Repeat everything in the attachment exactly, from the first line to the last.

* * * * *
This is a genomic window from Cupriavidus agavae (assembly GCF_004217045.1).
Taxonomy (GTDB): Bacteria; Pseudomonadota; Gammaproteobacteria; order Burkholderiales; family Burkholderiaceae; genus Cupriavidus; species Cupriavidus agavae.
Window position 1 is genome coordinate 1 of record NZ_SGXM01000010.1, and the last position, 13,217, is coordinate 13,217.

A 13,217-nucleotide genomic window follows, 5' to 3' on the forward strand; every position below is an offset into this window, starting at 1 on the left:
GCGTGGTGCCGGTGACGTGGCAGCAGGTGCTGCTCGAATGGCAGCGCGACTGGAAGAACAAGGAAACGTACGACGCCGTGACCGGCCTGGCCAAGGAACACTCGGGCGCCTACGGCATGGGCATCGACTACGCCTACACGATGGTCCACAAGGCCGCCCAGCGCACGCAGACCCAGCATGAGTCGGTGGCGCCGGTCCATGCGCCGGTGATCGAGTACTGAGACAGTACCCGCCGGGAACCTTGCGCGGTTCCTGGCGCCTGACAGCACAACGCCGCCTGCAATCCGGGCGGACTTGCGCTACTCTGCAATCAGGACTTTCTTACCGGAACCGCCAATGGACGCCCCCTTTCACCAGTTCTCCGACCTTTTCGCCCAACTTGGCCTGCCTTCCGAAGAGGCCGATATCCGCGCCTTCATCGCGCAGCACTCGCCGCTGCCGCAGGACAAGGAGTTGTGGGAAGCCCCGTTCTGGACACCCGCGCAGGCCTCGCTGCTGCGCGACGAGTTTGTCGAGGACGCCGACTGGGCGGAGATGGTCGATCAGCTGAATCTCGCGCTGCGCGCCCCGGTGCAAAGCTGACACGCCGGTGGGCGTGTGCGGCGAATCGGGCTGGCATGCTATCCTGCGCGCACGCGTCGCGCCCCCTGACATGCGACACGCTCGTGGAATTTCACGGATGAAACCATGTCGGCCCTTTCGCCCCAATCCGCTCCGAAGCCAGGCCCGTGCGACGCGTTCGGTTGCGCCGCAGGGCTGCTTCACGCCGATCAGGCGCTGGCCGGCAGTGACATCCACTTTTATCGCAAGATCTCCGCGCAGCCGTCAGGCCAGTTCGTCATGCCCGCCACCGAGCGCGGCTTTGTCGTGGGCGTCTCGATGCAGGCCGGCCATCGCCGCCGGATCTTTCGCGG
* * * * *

This is a genomic window from Cupriavidus agavae (assembly GCF_004217045.1).
Taxonomy (GTDB): Bacteria; Pseudomonadota; Gammaproteobacteria; order Burkholderiales; family Burkholderiaceae; genus Cupriavidus; species Cupriavidus agavae.
Window position 1 is genome coordinate 1 of record NZ_SGXM01000010.1, and the last position, 13,217, is coordinate 13,217.

A 13,217-nucleotide genomic window follows, 5' to 3' on the forward strand; every position below is an offset into this window, starting at 1 on the left:
GCGTGGTGCCGGTGACGTGGCAGCAGGTGCTGCTCGAATGGCAGCGCGACTGGAAGAACAAGGAAACGTACGACGCCGTGACCGGCCTGGCCAAGGAACACTCGGGCGCCTACGGCATGGGCATCGACTACGCCTACACGATGGTCCACAAGGCCGCCCAGCGCACGCAGACCCAGCATGAGTCGGTGGCGCCGGTCCATGCGCCGGTGATCGAGTACTGAGACAGTACCCGCCGGGAACCTTGCGCGGTTCCTGGCGCCTGACAGCACAACGCCGCCTGCAATCCGGGCGGACTTGCGCTACTCTGCAATCAGGACTTTCTTACCGGAACCGCCAATGGACGCCCCCTTTCACCAGTTCTCCGACCTTTTCGCCCAACTTGGCCTGCCTTCCGAAGAGGCCGATATCCGCGCCTTCATCGCGCAGCACTCGCCGCTGCCGCAGGACAAGGAGTTGTGGGAAGCCCCGTTCTGGACACCCGCGCAGGCCTCGCTGCTGCGCGACGAGTTTGTCGAGGACGCCGACTGGGCGGAGATGGTCGATCAGCTGAATCTCGCGCTGCGCGCCCCGGTGCAAAGCTGACACGCCGGTGGGCGTGTGCGGCGAATCGGGCTGGCATGCTATCCTGCGCGCACGCGTCGCGCCCCCTGACATGCGACACGCTCGTGGAATTTCACGGATGAAACCATGTCGGCCCTTTCGCCCCAATCCGCTCCGAAGCCAGGCCCGTGCGACGCGTTCGGTTGCGCCGCAGGGCTGCTTCACGCCGATCAGGCGCTGGCCGGCAGTGACATCCACTTTTATCGCAAGATCTCCGCGCAGCCGTCAGGCCAGTTCGTCATGCCCGCCACCGAGCGCGGCTTTGTCGTGGGCGTCTCGATGCAGGCCGGCCATCGCCGCCGGATCTTTCGCGG